News of a plan to create a new North American Anglican province that would be defined by conservative theology rather than a geographic location may have been greeted with enthusiasm by delegates at the Anglican Network in Canada's first synod last week, but Archbishop Fred Hiltz, primate of the Anglican Church of Canada, described the plan as "disturbing."
The plan is scheduled to be publicly released on December 3 in Chicago at a gathering of the Common Cause Partnership, a coalition of conservative Anglicans who oppose moves within the Anglican Church of Canada toward blessing same-sex unions and the ordination of an openly gay partnered man as bishop of New Hampshire in the U.S.-based Episcopal Church.
"What's quite disturbing, in my opinion, about this proposal is the determination to create a province based on theological grounds," Hiltz said November 17. "The creation of provinces, as I have always understood it, is based on mission. It is based on a commitment to embrace and give flesh to an expression of the gospel in a particular context. There is a geography associated with that context, there is a set of cultural needs, a set of social needs."
He also noted that the Anglican Consultative Council is the only body of the church that can create a province, and it does so, only "after a long period of discernment and testing the viability and capacity for the province to maintain itself in the spirit of mission." The Anglican Consultative Council is also the only body of the church that includes bishops, clergy and laity.
Hiltz was also critical of the Common Cause Partnership's determination to go forward with its plan with or without the blessing of the Archbishop of Canterbury. "That is quite simply not in keeping with Anglican tradition. Part of the essence of being Anglican is that you are in communion with the Archbishop of Canterbury. We respect his office as first among equals. We respect the wisdom and experience of that office and we look to the office for guidance." He also noted that Archbishop of Canterbury Rowan Williams has already stated that the only ecclesial body he recognizes in Canada is the Anglican Church of Canada.
Those working on a draft constitution acknowledge that the creation of such a province based on differences in theology is unprecedented in the Anglican Communion, but ANiC Bishop Donald Harvey said that support from conservative primates in the Global Anglican Future Conference (GAFCON) -- which met in Jerusalem in June -- gives them confidence that the primates will give the proposal serious consideration, perhaps when they meet next in Egypt in February.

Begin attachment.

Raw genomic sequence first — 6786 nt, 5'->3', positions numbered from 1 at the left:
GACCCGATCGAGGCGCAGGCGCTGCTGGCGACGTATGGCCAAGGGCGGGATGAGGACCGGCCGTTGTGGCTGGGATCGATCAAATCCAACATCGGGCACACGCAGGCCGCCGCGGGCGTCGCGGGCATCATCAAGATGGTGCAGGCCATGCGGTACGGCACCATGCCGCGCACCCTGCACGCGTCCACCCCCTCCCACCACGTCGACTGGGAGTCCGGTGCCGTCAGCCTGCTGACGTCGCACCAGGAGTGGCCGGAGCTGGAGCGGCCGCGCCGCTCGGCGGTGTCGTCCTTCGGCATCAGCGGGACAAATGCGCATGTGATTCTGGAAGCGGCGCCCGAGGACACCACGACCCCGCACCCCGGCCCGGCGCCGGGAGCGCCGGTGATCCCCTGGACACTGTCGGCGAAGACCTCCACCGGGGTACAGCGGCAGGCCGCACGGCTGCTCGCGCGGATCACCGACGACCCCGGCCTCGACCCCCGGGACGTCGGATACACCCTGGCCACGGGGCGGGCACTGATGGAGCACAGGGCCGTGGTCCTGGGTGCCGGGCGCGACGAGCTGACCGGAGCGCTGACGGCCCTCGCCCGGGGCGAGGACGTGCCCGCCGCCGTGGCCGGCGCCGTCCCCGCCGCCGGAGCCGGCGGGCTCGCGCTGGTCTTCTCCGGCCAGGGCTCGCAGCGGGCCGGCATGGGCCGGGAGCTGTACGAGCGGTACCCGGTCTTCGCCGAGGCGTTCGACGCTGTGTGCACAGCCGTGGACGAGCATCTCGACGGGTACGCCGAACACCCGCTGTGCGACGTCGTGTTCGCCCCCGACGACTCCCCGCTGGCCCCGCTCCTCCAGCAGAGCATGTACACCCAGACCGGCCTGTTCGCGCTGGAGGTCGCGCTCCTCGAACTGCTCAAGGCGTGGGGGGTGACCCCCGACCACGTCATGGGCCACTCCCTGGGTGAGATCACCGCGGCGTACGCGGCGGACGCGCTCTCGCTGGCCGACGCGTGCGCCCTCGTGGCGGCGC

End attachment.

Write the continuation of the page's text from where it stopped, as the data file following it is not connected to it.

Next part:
Hiltz responded by saying that it is an assumption, perhaps a "huge assumption," to think that the views of the GAFCON primates accurately represent the views of the millions of Anglicans in their provinces. "The experience that I had at Lambeth [the decennial meeting of Anglican bishops] and that lots of other Canadians had at Lambeth was that the primates speak, but they don't necessarily represent the views of all the people," he said. "And they don't in every case represent the views of their bishops ... There were some bishops who were told by their primate do not go to Lambeth and 'if you go you could be deposed'."
He asserted that many other views were represented at the Lambeth Conference, which he characterized as having a spirit of openness, good will and a general determination to find ways to keep the communion together. "I think the difference between GAFCON or the group that's connected with GAFCON and the rest of the communion is that the rest of us in the communion are trying -- and it's a challenge -- to build bridges, to create links, to keep in conversation with one another," he said. "It has become more and more clear that those associated with GAFCON are not so committed to building bridges and keeping in conversation but rather to separation."
Finally, Hiltz asserted that cross-border interventions (which include meetings with parishioners about separating from the Anglican Church of Canada) by ANiC representatives are continuing, contrary to the moratoria and the Archbishop of Canterbury's call for "gracious restraint" on both sides. "Across the board, everyone is frustrated by these cross-border interventions, not the least of which are poor bishops whose synods haven't even had a conversation about same-sex blessings, let alone made a decision, and they've got people like [Southern Cone primate Gregory] Venables interfering in their diocese," he said. "We really struggled hard at the House of Bishops around how do we respond to this call for gracious restraint and the vast majority of bishops were able to say 'Okay, we'll honor gracious restraint,' but you could just feel underneath that a sense of 'we're committed to this, but give us some evidence that those who are given to cross-border intervening are going to hold off.' And there is little or no evidence that they are. In fact, it appears that their behavior is more aggressive."